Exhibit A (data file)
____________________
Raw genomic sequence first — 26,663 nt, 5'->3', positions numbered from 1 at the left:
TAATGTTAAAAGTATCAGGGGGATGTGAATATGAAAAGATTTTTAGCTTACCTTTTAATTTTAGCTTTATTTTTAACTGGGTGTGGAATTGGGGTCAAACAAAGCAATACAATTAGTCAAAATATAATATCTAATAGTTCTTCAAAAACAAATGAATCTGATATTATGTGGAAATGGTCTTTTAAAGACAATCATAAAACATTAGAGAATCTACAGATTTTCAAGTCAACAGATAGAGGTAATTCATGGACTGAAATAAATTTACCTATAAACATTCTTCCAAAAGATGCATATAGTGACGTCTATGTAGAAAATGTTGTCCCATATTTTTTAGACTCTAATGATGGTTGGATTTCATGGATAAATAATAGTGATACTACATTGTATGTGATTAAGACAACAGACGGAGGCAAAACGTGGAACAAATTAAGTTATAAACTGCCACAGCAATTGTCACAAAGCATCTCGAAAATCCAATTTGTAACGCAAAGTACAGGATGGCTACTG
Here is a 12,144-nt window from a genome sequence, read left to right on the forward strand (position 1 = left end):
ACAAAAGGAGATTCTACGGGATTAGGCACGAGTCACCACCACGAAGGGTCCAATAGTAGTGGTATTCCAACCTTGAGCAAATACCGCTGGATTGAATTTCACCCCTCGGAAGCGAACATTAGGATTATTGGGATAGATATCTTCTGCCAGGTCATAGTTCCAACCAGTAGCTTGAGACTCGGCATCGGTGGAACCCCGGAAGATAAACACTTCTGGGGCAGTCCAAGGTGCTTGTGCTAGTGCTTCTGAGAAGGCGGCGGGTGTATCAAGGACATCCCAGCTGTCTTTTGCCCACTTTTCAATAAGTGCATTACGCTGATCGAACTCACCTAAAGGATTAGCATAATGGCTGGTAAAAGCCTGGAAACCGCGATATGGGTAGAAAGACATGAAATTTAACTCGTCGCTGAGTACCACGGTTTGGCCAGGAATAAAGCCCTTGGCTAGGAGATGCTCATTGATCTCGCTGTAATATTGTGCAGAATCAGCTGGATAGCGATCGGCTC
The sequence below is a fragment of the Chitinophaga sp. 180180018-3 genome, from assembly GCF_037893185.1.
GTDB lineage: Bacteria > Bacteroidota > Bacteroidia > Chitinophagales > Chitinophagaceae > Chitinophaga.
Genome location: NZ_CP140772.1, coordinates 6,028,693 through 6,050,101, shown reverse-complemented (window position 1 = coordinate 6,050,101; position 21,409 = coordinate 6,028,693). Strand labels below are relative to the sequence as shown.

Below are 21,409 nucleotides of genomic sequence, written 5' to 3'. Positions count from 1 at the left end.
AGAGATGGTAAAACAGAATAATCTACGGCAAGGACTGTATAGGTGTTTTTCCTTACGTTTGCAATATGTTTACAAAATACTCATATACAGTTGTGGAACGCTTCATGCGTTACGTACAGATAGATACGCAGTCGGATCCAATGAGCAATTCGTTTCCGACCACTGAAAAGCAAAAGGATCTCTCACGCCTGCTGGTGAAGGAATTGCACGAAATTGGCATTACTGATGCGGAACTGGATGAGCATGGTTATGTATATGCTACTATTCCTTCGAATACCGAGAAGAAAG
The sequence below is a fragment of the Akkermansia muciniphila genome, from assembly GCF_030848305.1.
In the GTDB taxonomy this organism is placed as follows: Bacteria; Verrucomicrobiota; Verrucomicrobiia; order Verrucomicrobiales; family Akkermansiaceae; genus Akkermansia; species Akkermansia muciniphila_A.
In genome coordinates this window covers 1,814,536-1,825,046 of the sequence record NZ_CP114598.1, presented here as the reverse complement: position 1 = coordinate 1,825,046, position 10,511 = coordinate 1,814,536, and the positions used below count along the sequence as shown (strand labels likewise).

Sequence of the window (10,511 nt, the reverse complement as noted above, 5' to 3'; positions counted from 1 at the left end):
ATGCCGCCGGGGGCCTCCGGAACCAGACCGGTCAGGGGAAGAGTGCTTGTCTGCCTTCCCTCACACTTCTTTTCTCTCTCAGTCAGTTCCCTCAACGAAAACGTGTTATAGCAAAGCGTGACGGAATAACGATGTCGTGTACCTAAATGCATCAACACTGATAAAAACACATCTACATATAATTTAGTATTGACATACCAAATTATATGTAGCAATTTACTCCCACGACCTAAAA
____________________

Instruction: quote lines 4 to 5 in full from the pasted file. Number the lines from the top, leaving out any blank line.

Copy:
ACAAAAGGAGATTCTACGGGATTAGGCACGAGTCACCACCACGAAGGGTCCAATAGTAGTGGTATTCCAACCTTGAGCAAATACCGCTGGATTGAATTTCACCCCTCGGAAGCGAACATTAGGATTATTGGGATAGATATCTTCTGCCAGGTCATAGTTCCAACCAGTAGCTTGAGACTCGGCATCGGTGGAACCCCGGAAGATAAACACTTCTGGGGCAGTCCAAGGTGCTTGTGCTAGTGCTTCTGAGAAGGCGGCGGGTGTATCAAGGACATCCCAGCTGTCTTTTGCCCACTTTTCAATAAGTGCATTACGCTGATCGAACTCACCTAAAGGATTAGCATAATGGCTGGTAAAAGCCTGGAAACCGCGATATGGGTAGAAAGACATGAAATTTAACTCGTCGCTGAGTACCACGGTTTGGCCAGGAATAAAGCCCTTGGCTAGGAGATGCTCATTGATCTCGCTGTAATATTGTGCAGAATCAGCTGGATAGCGATCGGCTC
The sequence below is a fragment of the Chitinophaga sp. 180180018-3 genome, from assembly GCF_037893185.1.